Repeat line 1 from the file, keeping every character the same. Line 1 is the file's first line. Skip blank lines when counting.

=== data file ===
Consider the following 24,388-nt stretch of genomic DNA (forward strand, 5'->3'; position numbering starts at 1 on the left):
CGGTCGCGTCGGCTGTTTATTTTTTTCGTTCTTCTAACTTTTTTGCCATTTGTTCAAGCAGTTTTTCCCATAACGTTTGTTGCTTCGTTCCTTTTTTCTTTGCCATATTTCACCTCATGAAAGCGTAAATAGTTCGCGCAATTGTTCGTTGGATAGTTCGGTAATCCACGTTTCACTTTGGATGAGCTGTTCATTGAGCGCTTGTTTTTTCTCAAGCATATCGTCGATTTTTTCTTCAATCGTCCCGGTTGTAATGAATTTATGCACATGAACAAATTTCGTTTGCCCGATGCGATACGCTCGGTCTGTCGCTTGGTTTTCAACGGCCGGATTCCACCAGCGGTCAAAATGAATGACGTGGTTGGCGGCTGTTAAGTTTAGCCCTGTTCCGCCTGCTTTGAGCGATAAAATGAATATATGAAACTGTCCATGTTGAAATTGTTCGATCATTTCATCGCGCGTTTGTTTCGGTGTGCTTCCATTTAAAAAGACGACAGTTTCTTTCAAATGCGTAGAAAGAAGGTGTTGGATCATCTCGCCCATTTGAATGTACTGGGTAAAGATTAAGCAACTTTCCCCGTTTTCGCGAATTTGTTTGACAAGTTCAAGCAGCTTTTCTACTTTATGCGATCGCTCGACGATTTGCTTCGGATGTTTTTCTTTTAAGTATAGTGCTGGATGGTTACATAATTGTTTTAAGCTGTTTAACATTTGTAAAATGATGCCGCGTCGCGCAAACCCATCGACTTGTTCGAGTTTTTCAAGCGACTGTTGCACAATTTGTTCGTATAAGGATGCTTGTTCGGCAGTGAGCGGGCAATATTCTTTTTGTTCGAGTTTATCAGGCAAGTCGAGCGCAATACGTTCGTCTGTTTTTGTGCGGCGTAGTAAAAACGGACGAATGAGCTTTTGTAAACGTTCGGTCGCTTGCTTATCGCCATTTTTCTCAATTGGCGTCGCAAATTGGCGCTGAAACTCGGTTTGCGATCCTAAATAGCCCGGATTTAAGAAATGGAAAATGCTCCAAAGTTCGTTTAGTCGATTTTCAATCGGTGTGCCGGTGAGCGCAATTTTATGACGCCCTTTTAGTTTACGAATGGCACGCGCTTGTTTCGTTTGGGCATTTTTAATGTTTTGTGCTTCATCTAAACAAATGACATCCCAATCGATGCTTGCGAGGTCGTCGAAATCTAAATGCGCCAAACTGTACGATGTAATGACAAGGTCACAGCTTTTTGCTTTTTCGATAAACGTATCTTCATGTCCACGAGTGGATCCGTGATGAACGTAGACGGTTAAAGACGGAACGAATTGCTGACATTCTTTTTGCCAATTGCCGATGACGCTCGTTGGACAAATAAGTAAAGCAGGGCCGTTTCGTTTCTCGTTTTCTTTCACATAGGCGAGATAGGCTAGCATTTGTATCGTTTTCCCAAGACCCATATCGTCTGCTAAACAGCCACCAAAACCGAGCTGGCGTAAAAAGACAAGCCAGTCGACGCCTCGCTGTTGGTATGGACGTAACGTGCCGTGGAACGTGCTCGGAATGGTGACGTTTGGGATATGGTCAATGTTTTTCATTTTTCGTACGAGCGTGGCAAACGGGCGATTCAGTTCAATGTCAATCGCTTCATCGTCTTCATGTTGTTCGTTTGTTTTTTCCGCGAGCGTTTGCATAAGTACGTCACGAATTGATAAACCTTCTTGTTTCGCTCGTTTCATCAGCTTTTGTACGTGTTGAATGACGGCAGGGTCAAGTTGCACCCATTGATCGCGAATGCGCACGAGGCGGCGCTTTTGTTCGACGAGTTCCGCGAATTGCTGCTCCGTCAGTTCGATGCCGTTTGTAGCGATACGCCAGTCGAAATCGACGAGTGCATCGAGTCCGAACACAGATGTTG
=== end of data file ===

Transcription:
Consider the following 24,388-nt stretch of genomic DNA (forward strand, 5'->3'; position numbering starts at 1 on the left):